• Combine the associations with hue and saturation with a bright blue and green as "Good", a neutral valued yellow and orange as "Neutral", and either a dark or desaturated red as "Evil"/"Bad", probably combined with "Black" to give you your desired 6 colors, though if you really wanted to stick to colors with actual hues, a dark or desaturated color of any hue would fit in well enough with the rest of the scheme. Yellow could also work, but would leave you short a common "neutral" color.
share|improve this answer
add comment

After a lot of thought and inspired by the other answers, I came up with a schema of 6 two color combinations. I realized that using just one color won't be enough, because I will have to repeat at least one of them, making either good a shade of evil or vice versa (which sounds pretty zen). I've also asked a web designer to help me pick and name the colors. I searched for these color among video games or movie heroes and villains. I've also went through comic book superhereos, anime characters and AD&D famous characters.

The six combinations are from top left:

  • Bloodlust, Poison
  • Neutrality and the other color I don't know (labour, soil, or something like that)
  • Sky, Life

I've added the aura effect. Also the image has transparent background, if you are interested to see it on different color backgrounds.

Good vs. Evil

Also @Sean Middleditch has a good point with shapes.

Just FYI, the colors were simulated for people with deuteranopia, protanopia and tritanopia (three color blidness variants) and they still look recognizable from each other, thanks to the color combinations. But I'd be very much interested how colorblind people classify those colors.

share|improve this answer
    
If you consider color blindness, why not use the black? –  Mikolaj Marcisz Jun 6 '13 at 2:50
    
If I consider color blindess in the end, I'd probably make an option for it and change the color scheme completely. –  sm4 Jun 6 '13 at 3:46
    
Yeah, that is the best option. Always to give the player a color pallete to choose from. –  Mikolaj Marcisz Jun 6 '13 at 8:32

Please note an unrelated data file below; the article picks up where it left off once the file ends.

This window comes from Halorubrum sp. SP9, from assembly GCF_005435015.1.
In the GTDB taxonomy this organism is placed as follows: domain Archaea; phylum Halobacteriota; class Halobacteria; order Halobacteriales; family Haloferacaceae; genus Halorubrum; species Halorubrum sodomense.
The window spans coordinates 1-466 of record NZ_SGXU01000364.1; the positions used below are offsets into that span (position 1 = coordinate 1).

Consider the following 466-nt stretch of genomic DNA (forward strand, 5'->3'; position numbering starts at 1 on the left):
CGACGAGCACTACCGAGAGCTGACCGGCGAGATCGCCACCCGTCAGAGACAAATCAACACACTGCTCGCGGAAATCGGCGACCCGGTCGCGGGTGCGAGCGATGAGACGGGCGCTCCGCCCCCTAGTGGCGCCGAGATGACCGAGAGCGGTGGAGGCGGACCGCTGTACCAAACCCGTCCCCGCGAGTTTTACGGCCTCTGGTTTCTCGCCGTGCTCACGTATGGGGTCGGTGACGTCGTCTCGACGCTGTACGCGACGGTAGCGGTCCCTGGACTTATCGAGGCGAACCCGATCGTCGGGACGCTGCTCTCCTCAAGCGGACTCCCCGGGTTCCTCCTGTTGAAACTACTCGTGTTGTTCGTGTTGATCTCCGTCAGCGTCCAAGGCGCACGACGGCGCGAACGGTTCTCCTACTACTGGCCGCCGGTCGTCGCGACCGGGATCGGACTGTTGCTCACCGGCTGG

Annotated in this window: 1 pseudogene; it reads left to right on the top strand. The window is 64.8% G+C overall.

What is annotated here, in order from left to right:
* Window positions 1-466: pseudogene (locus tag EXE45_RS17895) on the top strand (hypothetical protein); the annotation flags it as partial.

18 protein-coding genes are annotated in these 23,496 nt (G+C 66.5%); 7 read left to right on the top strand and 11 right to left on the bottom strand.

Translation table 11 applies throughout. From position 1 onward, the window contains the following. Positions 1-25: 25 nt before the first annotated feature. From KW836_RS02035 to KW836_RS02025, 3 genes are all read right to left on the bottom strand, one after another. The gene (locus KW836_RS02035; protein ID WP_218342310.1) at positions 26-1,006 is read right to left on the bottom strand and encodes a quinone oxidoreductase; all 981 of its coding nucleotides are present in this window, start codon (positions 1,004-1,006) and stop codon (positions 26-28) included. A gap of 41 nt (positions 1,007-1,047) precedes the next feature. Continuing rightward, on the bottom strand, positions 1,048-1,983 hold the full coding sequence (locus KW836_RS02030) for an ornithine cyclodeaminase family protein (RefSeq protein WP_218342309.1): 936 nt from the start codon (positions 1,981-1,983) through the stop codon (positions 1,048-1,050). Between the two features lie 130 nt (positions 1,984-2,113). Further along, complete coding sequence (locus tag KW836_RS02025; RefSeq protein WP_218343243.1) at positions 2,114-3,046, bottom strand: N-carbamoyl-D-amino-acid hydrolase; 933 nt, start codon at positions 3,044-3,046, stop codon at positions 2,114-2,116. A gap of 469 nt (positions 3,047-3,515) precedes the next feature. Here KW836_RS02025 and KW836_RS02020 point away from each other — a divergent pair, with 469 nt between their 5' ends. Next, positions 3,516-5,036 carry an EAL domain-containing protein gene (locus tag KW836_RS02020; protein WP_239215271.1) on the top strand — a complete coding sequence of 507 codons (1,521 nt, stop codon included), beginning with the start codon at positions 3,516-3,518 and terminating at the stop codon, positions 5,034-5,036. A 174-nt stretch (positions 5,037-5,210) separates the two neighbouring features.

add comment

If I recall my Starcraft to a decent degree...

The player was Red, neutral units were usually either yellow, or some gray, un-themed color, and the enemy's color might vary at times. (Blue confederates, Purple zerg). For the player, you may want to pick whatever color seems to most closely fit the theme of your game's units, then think about other colors for enemies as needed.

share|improve this answer
add comment

I like the suggestions from users Philipp and Mikolaj. Another variant came to my mind when I read that you have a neutral team, and that is using "forrest colors". So here is my suggestion:

enter image description here

share|improve this answer
    
Please don't provide link-only answers. They eventually become useless when the link eventually goes dead. Supply at least a useful overview of the answer inline here on the site. Thank you. –  Sean Middleditch Jun 5 '13 at 3:27
    
This is an important remark. Can this case qualify as an exception because the link contains the HEX values of the proposed colors? –  John Jun 5 '13 at 18:28
    
Keeping the link is fine. Link-only answers are frowned upon. As is, if this link goes dead, your answer becomes almost entirely useless. –  Sean Middleditch Jun 5 '13 at 18:59
    
I mean, the link's URL contains this part 0123FE,FEDC01,FFFFFF,96541A,457B0E,FFFFFF,F70702,B7015C,FFFFFF,FFFFFF. Even if the page would go offline the information is still available... –  John Jun 5 '13 at 20:22
1  
That information is almost meaningless, plus it's hidden in the link. Are those colors? Half of them are just white; which of the rest of them are the bits you're talking about? What is important about those colors? Why do you recommend them? You could amend your answer to be much better with no more energy than you're expending trying to defend just using the link. :) –  Sean Middleditch Jun 5 '13 at 20:59
show 2 more comments

Your Answer

 
discard

By posting your answer, you agree to the privacy policy and terms of service.

Not the answer you're looking for? Browse other questions tagged or ask your own question.